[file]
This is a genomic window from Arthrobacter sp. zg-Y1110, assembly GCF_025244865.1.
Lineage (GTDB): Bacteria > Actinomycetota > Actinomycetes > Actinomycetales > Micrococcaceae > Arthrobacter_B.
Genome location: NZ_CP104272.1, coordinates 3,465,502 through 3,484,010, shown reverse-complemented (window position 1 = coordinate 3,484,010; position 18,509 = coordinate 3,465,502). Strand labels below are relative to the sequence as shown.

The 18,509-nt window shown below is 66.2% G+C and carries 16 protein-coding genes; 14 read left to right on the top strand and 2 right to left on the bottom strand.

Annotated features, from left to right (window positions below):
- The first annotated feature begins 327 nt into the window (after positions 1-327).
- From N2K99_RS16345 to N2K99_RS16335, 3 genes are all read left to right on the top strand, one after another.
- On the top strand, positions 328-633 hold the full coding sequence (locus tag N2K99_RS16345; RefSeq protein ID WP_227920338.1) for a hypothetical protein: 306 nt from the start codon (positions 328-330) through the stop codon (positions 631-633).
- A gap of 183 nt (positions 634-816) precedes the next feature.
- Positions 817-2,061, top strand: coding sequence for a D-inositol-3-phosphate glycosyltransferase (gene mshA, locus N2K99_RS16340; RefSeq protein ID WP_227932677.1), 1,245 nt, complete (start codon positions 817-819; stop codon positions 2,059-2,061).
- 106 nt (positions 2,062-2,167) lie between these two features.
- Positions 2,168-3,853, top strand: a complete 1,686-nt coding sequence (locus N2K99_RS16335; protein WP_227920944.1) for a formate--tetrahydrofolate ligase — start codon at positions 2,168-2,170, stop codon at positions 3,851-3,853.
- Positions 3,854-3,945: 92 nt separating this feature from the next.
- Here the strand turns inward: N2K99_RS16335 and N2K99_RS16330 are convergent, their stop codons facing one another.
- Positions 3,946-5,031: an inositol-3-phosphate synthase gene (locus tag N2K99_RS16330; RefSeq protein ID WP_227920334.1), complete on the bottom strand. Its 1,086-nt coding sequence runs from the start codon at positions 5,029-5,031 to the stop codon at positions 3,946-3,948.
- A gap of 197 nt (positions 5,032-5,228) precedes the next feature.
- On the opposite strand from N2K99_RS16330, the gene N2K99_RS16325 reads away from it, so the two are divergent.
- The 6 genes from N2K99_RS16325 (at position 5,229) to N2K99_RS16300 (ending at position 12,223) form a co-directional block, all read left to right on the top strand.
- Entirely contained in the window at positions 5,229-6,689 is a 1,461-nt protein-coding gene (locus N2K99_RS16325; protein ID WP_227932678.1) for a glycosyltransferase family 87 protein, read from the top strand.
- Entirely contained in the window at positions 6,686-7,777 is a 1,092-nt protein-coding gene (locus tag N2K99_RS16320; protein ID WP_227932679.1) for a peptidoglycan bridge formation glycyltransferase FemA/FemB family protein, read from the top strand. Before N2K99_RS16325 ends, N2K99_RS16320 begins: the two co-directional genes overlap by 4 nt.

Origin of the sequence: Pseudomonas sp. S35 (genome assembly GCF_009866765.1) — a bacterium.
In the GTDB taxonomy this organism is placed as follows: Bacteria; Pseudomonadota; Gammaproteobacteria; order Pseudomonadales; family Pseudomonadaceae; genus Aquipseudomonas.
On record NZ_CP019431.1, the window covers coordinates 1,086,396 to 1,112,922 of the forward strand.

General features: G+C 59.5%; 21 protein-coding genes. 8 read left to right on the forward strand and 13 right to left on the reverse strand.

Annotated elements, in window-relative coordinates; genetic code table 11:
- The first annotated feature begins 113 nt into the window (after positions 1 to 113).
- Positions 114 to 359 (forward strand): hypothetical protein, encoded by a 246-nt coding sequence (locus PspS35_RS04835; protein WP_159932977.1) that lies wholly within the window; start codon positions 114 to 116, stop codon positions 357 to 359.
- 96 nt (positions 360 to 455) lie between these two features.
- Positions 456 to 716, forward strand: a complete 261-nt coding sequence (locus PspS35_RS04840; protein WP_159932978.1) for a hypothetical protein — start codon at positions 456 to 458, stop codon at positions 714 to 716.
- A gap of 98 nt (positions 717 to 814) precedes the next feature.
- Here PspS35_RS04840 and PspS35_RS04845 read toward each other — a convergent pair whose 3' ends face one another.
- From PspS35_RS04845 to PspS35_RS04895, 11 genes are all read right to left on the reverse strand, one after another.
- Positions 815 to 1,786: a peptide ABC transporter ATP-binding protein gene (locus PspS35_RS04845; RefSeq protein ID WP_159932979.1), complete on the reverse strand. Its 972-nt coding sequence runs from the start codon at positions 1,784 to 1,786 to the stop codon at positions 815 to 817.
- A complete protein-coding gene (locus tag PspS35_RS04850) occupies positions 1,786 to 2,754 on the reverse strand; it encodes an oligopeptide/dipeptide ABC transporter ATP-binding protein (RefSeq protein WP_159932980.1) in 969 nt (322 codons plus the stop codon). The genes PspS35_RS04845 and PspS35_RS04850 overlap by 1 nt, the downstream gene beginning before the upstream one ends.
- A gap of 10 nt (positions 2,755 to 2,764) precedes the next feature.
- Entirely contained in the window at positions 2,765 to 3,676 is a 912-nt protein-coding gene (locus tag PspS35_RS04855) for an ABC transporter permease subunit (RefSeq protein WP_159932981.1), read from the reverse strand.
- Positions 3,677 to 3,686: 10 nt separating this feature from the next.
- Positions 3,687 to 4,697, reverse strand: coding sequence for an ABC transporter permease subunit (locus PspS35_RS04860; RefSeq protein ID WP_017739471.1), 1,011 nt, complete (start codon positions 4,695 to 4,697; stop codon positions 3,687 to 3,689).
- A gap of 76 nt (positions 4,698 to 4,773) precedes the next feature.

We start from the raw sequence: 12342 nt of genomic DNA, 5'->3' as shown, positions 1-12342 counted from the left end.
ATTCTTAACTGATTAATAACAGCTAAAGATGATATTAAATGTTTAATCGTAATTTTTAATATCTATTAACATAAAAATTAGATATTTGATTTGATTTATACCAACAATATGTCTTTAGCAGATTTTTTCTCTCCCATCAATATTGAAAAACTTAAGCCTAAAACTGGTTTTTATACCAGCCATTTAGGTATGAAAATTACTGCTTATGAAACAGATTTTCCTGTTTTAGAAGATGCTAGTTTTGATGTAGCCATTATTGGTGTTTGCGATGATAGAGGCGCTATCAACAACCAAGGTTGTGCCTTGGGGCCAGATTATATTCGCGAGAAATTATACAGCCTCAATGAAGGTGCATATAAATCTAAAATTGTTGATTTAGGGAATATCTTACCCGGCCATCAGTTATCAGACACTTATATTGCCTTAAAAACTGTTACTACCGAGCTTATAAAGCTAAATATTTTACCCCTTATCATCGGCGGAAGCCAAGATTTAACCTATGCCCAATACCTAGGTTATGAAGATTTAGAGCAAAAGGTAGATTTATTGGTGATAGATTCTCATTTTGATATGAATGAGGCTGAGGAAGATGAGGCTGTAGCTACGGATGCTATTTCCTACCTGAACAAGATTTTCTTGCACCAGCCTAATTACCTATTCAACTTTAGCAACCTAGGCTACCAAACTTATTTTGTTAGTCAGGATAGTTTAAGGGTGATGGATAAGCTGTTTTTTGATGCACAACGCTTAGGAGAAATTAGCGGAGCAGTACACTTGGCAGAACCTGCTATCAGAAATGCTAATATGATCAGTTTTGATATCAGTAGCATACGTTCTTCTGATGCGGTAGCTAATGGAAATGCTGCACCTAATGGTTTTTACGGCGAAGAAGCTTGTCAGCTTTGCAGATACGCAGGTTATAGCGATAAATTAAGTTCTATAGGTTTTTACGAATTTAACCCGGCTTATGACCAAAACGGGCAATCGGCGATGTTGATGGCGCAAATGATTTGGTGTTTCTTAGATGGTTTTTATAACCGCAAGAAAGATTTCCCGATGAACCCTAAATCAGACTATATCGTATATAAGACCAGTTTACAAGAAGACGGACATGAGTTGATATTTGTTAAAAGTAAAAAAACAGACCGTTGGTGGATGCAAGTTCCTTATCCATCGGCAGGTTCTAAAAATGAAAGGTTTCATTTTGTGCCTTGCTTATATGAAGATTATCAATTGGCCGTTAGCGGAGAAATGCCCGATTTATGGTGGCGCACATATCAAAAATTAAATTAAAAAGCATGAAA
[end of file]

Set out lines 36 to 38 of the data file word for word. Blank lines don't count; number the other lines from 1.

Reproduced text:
- Entirely contained in the window at positions 2,765 to 3,676 is a 912-nt protein-coding gene (locus tag PspS35_RS04855) for an ABC transporter permease subunit (RefSeq protein WP_159932981.1), read from the reverse strand.
- Positions 3,677 to 3,686: 10 nt separating this feature from the next.
- Positions 3,687 to 4,697, reverse strand: coding sequence for an ABC transporter permease subunit (locus PspS35_RS04860; RefSeq protein ID WP_017739471.1), 1,011 nt, complete (start codon positions 4,695 to 4,697; stop codon positions 3,687 to 3,689).